"Romance is one of the sacred temples that dot the landscape of life," writes Marianne Williamson (A Return to Love
, The Healing of America
). "We tend to lack humility toward love, to patronize it rather than bow before it, to put mundane considerations before the emotional need to hold someone in our arms." When we make routines and practicality more valuable than love, we deny ourselves the opportunity to experience true enchantment and a deeper connection with God. Ultimately, Williamson offers a compelling invitation to overcome fear of heartache and enter into the whirlwind mystery of romance. Chapters include topics such as "Removing the Ghosts," "Grace and Forgiveness," "Marriage, Monogamy, Safety and God," and "Bodies and Soul."
Some readers may find Williamson's theories about male-female dynamics validating, while others may find them offensive. For example, Williamson believes that males are natural-born hunters, which means men need the thrill of the hunt during courtship and beyond. "A man should never have to totally stop working to figure out his woman, not if the woman wants him to remain interested," she claims. In fact, she believes that a fascinating woman is like a "Mercedes" or "Jaguar"--she is "high maintenance and doesn't apologize for the fact." --Gail Hudson
From Publishers Weekly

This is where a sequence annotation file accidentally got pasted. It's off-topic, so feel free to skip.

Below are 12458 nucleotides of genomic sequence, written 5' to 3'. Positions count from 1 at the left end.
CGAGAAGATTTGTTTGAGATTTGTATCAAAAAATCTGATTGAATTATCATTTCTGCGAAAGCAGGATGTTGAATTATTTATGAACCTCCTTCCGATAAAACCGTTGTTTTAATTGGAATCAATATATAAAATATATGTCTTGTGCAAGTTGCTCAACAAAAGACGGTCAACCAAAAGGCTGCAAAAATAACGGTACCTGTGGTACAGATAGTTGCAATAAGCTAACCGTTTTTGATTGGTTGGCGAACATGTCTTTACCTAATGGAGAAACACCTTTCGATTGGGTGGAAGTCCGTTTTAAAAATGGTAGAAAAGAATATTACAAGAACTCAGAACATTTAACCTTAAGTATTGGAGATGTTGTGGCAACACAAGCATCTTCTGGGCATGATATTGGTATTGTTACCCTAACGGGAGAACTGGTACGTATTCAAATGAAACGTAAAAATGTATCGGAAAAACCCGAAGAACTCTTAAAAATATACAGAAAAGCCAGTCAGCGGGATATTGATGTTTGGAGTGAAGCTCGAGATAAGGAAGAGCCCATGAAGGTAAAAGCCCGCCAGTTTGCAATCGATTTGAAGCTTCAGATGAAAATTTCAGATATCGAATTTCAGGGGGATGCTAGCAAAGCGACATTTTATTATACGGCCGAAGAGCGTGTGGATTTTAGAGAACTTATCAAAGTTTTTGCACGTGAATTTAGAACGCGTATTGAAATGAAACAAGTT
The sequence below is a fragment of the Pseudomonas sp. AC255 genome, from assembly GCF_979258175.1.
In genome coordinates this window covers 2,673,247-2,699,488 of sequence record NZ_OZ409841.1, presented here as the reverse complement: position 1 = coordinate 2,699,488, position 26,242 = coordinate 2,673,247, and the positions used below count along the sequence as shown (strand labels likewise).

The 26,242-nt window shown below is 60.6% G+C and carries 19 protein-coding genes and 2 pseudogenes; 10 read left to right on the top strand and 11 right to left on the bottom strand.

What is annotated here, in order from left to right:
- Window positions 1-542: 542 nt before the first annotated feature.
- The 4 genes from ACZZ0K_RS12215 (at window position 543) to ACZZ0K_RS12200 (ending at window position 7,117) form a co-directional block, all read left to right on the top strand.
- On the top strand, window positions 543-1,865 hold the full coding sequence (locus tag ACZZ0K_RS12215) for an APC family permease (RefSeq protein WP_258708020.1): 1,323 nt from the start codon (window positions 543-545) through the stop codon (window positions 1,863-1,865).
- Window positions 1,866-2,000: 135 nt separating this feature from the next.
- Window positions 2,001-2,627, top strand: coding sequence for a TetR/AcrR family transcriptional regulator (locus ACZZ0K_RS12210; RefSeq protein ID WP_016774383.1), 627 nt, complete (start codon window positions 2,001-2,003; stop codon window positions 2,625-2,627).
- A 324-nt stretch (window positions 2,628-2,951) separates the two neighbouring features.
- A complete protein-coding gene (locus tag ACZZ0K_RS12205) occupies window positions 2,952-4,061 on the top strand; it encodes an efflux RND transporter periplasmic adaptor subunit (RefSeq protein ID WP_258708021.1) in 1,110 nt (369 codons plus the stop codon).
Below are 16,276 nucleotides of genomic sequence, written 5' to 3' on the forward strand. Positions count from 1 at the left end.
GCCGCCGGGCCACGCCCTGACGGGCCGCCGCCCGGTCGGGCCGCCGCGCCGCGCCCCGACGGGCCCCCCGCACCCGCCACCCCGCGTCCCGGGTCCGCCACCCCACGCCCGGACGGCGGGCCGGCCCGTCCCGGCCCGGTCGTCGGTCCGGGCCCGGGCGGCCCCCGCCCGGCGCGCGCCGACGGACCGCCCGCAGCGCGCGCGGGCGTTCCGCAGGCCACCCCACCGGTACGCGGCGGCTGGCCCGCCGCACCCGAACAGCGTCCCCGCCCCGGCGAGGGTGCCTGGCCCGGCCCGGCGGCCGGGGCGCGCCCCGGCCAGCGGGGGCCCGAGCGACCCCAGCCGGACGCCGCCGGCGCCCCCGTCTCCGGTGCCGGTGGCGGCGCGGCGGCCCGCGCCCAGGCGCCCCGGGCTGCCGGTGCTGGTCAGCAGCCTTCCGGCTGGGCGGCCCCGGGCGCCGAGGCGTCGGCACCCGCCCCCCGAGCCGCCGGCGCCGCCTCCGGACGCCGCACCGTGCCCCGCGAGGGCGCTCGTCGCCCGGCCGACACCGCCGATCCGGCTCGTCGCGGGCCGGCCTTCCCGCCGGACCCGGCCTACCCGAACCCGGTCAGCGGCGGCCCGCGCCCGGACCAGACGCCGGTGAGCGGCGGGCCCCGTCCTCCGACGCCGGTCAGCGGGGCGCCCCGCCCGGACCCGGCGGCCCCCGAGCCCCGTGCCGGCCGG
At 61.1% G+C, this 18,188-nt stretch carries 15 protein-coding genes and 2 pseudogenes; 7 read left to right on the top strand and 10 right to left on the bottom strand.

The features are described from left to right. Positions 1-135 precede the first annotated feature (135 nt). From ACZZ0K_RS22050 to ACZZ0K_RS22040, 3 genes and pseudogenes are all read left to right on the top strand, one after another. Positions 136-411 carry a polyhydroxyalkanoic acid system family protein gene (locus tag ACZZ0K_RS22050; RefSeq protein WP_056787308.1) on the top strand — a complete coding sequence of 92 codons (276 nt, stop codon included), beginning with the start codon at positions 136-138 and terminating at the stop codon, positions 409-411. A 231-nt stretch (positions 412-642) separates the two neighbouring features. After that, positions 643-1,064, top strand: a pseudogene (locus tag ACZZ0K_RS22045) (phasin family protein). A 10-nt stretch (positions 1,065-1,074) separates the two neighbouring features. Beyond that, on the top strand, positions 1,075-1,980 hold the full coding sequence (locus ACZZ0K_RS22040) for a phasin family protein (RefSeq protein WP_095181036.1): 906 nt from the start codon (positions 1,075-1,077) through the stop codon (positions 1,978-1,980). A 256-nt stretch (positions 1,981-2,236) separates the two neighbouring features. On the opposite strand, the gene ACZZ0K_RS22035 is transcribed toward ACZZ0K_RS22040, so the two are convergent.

Musing about deeply passionate love in prose that's sometimes overwrought, spiritual thinker and bestselling author Williamson (Illuminata, etc.) pleads for a millennial movement toward "holy romance," based on deep spiritual connection between partners. Essentially addressing baby boomer women, she advocates a "new model of romance" and relationships containing "love, righteousness, compassion." Describing her blend of Christian-influenced belief tempered with goddess worship and myth as "mystical feminism," Williamson calls on women to help men find a similar cosmic rebirth. Cautioning women not to strategize or use manipulative tactics to gain a man's attentions (otherwise, he'll be the wrong one), she offers many insights, especially about forgiveness, healing and partnering. Williamson's views on monogamy, sexuality and male and female characteristics are provocative ("a woman should always be one step ahead of a man"). She often wraps her ideas in self-conscious, muddled prose, though her many fervent fans may not mind the overflowing images of mermaids, spaceships, angels and castles. Each chapter is accompanied by tender, candid entries from the author's journal and lovely prayers crafted for relationships. Women seeking the right relationship will find the book reassuring and ardent, if not always clear. Agent, Al Lowman. 14-city author tour; 20-city radio tour. (Oct.)
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